KLM breaks language barriers to bring people together for Christmas

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KLM’s Connecting Seats translate every language in real time, so people with different cultures, worldviews and languages can understand each other.

In this season of togetherness, KLM Royal Dutch Airlines gave travellers at Amsterdam Airport Schiphol an opportunity never seen before: to talk to every person in their own language. Together with advertising agency DDB & Tribal Amsterdam, KLM created ‘KLM’s Connecting Seats’: two seats that translate every language in real time. Just sit down, the seat recognises your language, and you’re ready to go!

Bringing people together for Christmas

Airports can be lonely places. Especially when you are travelling around Christmas time; a time for sharing, unity and togetherness. Natascha van Roode, Head of Global Marketing Communications KLM: “We are in the business of bringing people together all over the world and we always aim to offer our customers a memorable experience. After last year’s massively successful ‘Bonding Buffet’ event, we once again set out to accomplish both for travellers on the road. The Connecting Seats definitely did the job.”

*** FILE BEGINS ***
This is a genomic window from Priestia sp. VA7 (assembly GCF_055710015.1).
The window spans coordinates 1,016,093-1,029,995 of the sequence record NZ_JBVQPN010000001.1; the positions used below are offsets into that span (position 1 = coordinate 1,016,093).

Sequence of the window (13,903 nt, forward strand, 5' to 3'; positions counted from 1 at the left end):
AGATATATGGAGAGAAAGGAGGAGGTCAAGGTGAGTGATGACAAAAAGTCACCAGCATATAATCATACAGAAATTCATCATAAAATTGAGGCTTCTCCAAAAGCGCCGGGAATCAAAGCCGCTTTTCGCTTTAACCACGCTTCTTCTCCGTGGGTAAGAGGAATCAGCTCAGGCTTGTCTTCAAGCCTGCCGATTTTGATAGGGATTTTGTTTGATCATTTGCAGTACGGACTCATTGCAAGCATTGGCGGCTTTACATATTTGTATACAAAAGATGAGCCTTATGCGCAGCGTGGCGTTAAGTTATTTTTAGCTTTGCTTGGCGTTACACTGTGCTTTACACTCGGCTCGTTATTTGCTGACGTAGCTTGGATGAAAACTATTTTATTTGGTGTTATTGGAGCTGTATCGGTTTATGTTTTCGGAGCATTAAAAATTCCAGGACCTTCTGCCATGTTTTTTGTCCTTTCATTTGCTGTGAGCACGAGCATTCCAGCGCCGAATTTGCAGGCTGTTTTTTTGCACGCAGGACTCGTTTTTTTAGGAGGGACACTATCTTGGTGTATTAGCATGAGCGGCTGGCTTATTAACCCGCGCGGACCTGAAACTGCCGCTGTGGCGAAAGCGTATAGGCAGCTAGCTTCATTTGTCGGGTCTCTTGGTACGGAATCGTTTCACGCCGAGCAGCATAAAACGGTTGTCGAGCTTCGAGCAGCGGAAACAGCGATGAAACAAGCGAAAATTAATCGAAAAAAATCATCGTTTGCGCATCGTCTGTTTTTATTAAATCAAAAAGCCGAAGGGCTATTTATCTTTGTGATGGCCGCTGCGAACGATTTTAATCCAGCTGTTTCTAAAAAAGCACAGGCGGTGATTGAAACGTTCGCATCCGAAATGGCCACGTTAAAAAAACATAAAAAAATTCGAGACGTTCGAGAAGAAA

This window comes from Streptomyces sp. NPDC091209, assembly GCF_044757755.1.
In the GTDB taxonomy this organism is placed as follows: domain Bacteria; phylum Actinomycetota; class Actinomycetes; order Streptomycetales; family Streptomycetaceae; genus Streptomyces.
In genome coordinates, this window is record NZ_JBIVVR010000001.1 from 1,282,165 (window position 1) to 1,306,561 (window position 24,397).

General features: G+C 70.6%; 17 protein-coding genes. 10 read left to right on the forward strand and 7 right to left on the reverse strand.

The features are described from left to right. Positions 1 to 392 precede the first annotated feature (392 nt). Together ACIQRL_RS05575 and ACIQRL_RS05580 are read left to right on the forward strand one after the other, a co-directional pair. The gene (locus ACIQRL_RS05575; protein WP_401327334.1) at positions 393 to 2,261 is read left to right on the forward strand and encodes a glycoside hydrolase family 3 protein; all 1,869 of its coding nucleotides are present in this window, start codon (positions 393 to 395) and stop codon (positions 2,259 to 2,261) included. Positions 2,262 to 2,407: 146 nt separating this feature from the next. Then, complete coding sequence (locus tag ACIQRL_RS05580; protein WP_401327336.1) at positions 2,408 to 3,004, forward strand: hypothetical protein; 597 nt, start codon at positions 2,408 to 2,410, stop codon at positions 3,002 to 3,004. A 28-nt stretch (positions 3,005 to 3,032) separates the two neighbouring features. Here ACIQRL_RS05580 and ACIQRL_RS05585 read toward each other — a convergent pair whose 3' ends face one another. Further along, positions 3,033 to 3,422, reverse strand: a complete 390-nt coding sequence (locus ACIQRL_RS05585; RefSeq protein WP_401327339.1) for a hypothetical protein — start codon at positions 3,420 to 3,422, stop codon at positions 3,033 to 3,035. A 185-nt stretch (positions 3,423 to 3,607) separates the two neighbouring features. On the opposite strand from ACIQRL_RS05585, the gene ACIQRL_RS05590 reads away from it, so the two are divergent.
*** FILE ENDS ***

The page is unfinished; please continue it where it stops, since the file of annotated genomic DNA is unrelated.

The Connecting Seats did not only entice travellers to share personal anecdotes and Christmas wishes. Their curiosity yielded some warm and emotional chats in which participants exchanged their views on the world. Ultimately, travellers from over 30 different nationalities put their phones or books aside and opened up to each other.

The Connecting Seats event

KLM did not script anything for the Connecting Seats event. Marit Badia, Global Marketing Communications Manager KLM: “Having fully tested the technology, our main challenge was whether travellers were willing to open up and converse with one another. We completely relied on spontaneous responses from random travellers, which made it an audacious event. We were quickly positively surprised.”

The seats were specially designed for travellers on Amsterdam Airport Schiphol. After setting up the conversation by selecting their languages, it was not necessary to press any other buttons. With the use of Google Cloud’s Speech API, Translation API and Web Speech API, the seat worked automatically.

 

Amstelveen, 22 December 2017

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